I have just returned from a rewarding yet very challenging trip to Zambia. After three weeks enjoying temperatures reaching over thirty degrees, it was a shock to come back to the UK to snow and below zero temperatures. As always there are many projects to check on and new ones to initiate.

Education is foremost in making progress, but more importantly health concerns have to be dealt with. A number of children had to be referred to hospital suffering with various conditions ranging from Cerebral Palsy to stomach ulcers; some had waited for many weeks due to not having transport money to reach Livingstone. In addition there were several babies who needed support.

During my first week in Mukuni a woman had walked for three hours from Ndele to ask for my help. Last year a fifteen year old school girl had fallen pregnant in her village. During the girl’s pregnancy her mother, who she lived with, sadly passed away. Some months later the girl herself tragically died in childbirth. For the past two months the guardian had to beg for contributions from the community, so that she could buy the costly formula and care for this helpless infant. It was heartbreaking to see this beautiful baby orphaned at such a delicate age and it was agreed that the charity would support her.


March 2013 Newsletter: Baby Mary, aged 2 months from Ndele Village

The rainy season in Zambia ends in March. Unfortunately the rains, which started in October, have been intermittent – either too heavy or insufficient. This means that the crops will yield only around 30 – 40% of what is normally expected. This will result in a great deal of hunger, if not famine, amongst the rural communities that depend on maize as their staple food. I came across many hungry children living on just one meal a day, some of them walking for three hours to get to school.

Thanks to donations from an existing supporter and some generous tourists I met during my stay, we were able to distribute bags of ‘mealie meal’ (ground maize) to vulnerable families in both Mukuni and Kamwi Villages.


One of our volunteers delivering mealie meal to a vulnerable family

World Women’s Day is celebrated every year on 8th March and as always I hosted a function for the rural women. Over 100 women from neighbouring Kamwi, Nsongwe and Machenje Villages, marched through Mukuni to reach the Palace for a workshop followed by lunch. This year’s theme ‘The Gender Agenda’ – ‘Time to end violence against women’ was discussed along with issues concerning HIV prevention in women and teenage pregnancies.

Mukalya, the Chief’s wife, was invited to speak and Mutsa Marau and Tope Medupin, two of our volunteers from London who spoke about their topic on HIV Prevention through Peer Education. As a result of this event Mutsa and Tops also held a workshop for both boys and girls on problems concerning teenage pregnancies.


World Women’s Day – Mukuni Village

Despite all the hardships it was great to see all the progress. A boarder’s shelter, along with over 1000 mosquito nets, in the Mukuni Chiefdom has been donated by Saga. A further 1300 nets, as a result of Marilee and Grant’s fundraising efforts in Canada, were distributed amongst four rural clinics in the Sekute Chiefdom.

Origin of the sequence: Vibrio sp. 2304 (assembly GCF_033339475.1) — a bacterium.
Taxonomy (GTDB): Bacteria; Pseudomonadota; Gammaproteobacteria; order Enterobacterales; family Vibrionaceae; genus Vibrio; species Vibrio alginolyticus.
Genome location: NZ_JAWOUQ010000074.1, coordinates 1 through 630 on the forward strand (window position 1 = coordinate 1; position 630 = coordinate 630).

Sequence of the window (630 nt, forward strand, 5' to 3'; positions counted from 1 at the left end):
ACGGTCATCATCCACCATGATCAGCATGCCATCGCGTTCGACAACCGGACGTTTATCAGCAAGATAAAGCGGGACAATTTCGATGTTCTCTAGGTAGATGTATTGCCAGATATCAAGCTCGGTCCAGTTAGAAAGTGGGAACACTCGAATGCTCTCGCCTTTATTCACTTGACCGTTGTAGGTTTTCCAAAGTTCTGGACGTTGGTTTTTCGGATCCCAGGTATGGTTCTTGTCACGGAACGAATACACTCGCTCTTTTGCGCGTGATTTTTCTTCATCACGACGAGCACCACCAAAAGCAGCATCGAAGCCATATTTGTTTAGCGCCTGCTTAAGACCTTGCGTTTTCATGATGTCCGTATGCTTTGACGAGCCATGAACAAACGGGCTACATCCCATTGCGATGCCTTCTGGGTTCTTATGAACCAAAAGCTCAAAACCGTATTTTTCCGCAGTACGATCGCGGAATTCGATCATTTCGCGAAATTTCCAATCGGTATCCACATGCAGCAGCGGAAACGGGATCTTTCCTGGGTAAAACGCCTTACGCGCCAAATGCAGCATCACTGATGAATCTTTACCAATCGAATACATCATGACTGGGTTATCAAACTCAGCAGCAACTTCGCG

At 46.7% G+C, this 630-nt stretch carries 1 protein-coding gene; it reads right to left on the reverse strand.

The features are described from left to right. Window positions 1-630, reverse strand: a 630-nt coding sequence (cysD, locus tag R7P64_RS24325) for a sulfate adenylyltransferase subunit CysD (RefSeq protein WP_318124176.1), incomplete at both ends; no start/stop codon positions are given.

Five new community houses have been completed, two of them to house young widows each with several children. Sibbulo Village has an entire new school and bore hole.

A clinic, which comprises of a maternity unit, women’s shelter, three staff houses, latrines and a bore hole will be opening in May. This will help people who are currently walking over thirty kilometres to seek healthcare and treatment. Both these projects have been generously funded by grant aid from the Jersey Overseas Aid Commission.


New bore hole and Indian hand pump for the Mahalulu Health Centre

As always there are many more orphans seeking sponsorship. Some children are returned to the villages from townships when their parents pass away. It is really tough for these children and also for their grandparents who become their sole guardians. I met one elderly man whose daughter and son-in-law had died as a result of AIDS related illnesses. His grandchildren had been brought to him from Sesheke, some two hundred kilometres from Mukuni. A neighbour had kindly offered him his mud hut as the old man did not have suitable accommodation. We will soon provide a house for this family along with support for the children.

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Young children from Sesheke brought back to Mukuni

These are the really vulnerable people who desperately need funding. Working at grass root level, we can identify the real need and ensure that all donations go directly to the cause, without deducting costly administration and personal fees.

We have had tremendous support from our donors, fundraisers and volunteers. Please continue to help us to reach out to more vulnerable children in these remote villages of Zambia.

Jane Kaye-Bailey




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